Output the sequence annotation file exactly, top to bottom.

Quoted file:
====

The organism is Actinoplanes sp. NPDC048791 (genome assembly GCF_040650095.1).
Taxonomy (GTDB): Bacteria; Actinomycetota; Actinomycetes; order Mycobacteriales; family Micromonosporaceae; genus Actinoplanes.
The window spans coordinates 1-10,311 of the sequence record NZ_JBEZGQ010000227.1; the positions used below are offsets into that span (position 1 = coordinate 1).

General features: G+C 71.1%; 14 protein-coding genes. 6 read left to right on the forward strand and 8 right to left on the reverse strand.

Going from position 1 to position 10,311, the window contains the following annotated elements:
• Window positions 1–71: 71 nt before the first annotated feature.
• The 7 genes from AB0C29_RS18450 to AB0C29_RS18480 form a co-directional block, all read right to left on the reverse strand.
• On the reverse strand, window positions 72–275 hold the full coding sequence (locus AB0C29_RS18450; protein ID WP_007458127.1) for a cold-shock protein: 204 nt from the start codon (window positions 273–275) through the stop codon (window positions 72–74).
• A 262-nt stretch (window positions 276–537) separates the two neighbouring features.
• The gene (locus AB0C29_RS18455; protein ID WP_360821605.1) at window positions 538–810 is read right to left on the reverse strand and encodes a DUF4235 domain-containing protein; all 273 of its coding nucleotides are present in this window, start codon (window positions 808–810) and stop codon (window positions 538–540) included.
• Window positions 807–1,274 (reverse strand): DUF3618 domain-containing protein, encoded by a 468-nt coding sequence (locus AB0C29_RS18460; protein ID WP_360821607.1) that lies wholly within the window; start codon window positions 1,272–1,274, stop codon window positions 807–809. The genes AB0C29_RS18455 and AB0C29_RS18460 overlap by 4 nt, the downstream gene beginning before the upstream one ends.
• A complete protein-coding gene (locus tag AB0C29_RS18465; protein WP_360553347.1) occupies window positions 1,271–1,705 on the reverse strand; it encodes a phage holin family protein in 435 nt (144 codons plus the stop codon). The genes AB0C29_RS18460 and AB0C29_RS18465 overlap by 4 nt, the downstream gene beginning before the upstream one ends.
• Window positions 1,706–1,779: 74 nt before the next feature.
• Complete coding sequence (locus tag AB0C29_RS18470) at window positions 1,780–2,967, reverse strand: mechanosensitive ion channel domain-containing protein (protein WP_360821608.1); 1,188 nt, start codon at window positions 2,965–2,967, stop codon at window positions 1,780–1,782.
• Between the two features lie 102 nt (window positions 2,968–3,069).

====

The organism is Actinoplanes sp. NPDC048791 (genome assembly GCF_040650095.1).
Taxonomy (GTDB): Bacteria; Actinomycetota; Actinomycetes; order Mycobacteriales; family Micromonosporaceae; genus Actinoplanes.
The window spans coordinates 1-10,311 of the sequence record NZ_JBEZGQ010000227.1; the positions used below are offsets into that span (position 1 = coordinate 1).

General features: G+C 71.1%; 14 protein-coding genes. 6 read left to right on the forward strand and 8 right to left on the reverse strand.

Going from position 1 to position 10,311, the window contains the following annotated elements:
• Window positions 1–71: 71 nt before the first annotated feature.
• The 7 genes from AB0C29_RS18450 to AB0C29_RS18480 form a co-directional block, all read right to left on the reverse strand.
• On the reverse strand, window positions 72–275 hold the full coding sequence (locus AB0C29_RS18450; protein ID WP_007458127.1) for a cold-shock protein: 204 nt from the start codon (window positions 273–275) through the stop codon (window positions 72–74).
• A 262-nt stretch (window positions 276–537) separates the two neighbouring features.
• The gene (locus AB0C29_RS18455; protein ID WP_360821605.1) at window positions 538–810 is read right to left on the reverse strand and encodes a DUF4235 domain-containing protein; all 273 of its coding nucleotides are present in this window, start codon (window positions 808–810) and stop codon (window positions 538–540) included.
• Window positions 807–1,274 (reverse strand): DUF3618 domain-containing protein, encoded by a 468-nt coding sequence (locus AB0C29_RS18460; protein ID WP_360821607.1) that lies wholly within the window; start codon window positions 1,272–1,274, stop codon window positions 807–809. The genes AB0C29_RS18455 and AB0C29_RS18460 overlap by 4 nt, the downstream gene beginning before the upstream one ends.
• A complete protein-coding gene (locus tag AB0C29_RS18465; protein WP_360553347.1) occupies window positions 1,271–1,705 on the reverse strand; it encodes a phage holin family protein in 435 nt (144 codons plus the stop codon). The genes AB0C29_RS18460 and AB0C29_RS18465 overlap by 4 nt, the downstream gene beginning before the upstream one ends.
• Window positions 1,706–1,779: 74 nt before the next feature.
• Complete coding sequence (locus tag AB0C29_RS18470) at window positions 1,780–2,967, reverse strand: mechanosensitive ion channel domain-containing protein (protein WP_360821608.1); 1,188 nt, start codon at window positions 2,965–2,967, stop codon at window positions 1,780–1,782.
• Between the two features lie 102 nt (window positions 2,968–3,069).